Page:Dead Souls - A Poem by Nikolay Gogol - vol1.djvu/164

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However, to avoid further discussion, I'll give you a rouble and a half if you like, but beyond that I cannot go.'

'You ought to be ashamed to mention such a sum. You are haggling, tell me your real price.'

'I cannot give more, Mihail Semyonovitch; you may believe my word, I cannot; what cannot be done, cannot be done,' said Tchitchikov; he added half a rouble, however.

'But why are you so stingy?' said Sobakevitch; 'it really is not dear! Another man would cheat you and sell you some rubbish instead of souls; but mine are as sound as a nut, all first-class: if not craftsmen, they are sturdy peasants of one sort or another. Look here, Miheyev the wheelwright, for instance, he never made a carriage that wasn't on springs. And they were not like some of the Moscow workmanship, made to last an hour … all so solid … he lines them himself and varnishes them!'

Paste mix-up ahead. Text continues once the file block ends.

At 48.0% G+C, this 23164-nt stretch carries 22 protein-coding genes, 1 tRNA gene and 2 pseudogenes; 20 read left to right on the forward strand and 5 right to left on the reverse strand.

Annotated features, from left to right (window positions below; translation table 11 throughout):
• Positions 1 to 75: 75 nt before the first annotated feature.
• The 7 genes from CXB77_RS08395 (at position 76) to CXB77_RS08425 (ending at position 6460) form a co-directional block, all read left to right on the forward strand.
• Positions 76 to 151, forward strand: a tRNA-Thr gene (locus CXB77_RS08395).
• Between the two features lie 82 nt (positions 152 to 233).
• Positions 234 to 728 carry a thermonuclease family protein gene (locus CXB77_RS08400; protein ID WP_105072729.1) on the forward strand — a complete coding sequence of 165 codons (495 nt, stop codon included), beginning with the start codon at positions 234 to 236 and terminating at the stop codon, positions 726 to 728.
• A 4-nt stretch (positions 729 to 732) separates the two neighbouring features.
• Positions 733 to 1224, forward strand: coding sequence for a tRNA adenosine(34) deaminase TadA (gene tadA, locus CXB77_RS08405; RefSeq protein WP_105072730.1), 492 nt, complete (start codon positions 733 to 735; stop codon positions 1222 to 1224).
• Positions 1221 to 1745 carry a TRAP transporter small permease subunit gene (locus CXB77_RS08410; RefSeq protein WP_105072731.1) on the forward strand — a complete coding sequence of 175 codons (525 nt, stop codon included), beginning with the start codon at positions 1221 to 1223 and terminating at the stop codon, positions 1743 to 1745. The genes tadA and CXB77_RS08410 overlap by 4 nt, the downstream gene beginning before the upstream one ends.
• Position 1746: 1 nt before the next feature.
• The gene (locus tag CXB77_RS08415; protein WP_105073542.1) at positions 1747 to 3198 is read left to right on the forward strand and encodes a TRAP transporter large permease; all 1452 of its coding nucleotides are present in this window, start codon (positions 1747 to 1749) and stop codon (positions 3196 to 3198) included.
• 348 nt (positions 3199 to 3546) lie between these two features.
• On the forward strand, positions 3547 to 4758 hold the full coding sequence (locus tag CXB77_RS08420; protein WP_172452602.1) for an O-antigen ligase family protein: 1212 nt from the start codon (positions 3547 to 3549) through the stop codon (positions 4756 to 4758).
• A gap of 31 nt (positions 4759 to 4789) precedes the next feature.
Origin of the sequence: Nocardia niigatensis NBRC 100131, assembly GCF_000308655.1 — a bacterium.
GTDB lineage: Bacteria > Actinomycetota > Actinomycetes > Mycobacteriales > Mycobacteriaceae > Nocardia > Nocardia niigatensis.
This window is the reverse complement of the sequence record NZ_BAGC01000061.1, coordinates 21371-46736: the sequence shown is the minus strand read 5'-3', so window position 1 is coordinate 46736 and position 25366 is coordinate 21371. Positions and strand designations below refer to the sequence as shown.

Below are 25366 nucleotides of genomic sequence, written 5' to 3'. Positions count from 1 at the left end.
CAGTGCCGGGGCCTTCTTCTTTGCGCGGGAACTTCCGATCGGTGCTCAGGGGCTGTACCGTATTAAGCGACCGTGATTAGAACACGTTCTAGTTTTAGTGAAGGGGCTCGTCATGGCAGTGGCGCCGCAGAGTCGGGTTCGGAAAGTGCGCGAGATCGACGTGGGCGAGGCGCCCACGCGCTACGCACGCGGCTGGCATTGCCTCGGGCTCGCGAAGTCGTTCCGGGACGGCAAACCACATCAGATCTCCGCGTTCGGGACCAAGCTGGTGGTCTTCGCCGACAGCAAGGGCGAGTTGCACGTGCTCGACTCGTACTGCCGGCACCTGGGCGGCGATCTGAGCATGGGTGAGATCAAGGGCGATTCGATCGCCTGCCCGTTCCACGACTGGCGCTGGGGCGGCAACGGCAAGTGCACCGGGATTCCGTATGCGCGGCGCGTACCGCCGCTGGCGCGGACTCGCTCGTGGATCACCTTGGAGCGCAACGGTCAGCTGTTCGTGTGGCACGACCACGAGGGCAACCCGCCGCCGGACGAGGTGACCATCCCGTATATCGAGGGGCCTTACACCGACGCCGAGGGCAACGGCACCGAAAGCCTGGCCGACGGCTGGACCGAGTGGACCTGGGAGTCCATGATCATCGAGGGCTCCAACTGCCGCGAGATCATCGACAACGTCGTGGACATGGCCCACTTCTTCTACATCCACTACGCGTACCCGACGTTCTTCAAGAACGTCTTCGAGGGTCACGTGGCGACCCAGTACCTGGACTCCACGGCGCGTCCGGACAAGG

Tchitchikov was opening his lips to say that Mihyeev had however left this world; but Sobakevitch was carried away, as the saying is, by his own eloquence, and the vehemence and flow of his language was surprising.

'And Stepan Probka the carpenter! I'll stake my head you would never find another peasant like him. What a giant of strength he was! If he had served in the Guards, God knows what they would have given him, over seven foot high!'

Tchitchikov tried again to say that Probka too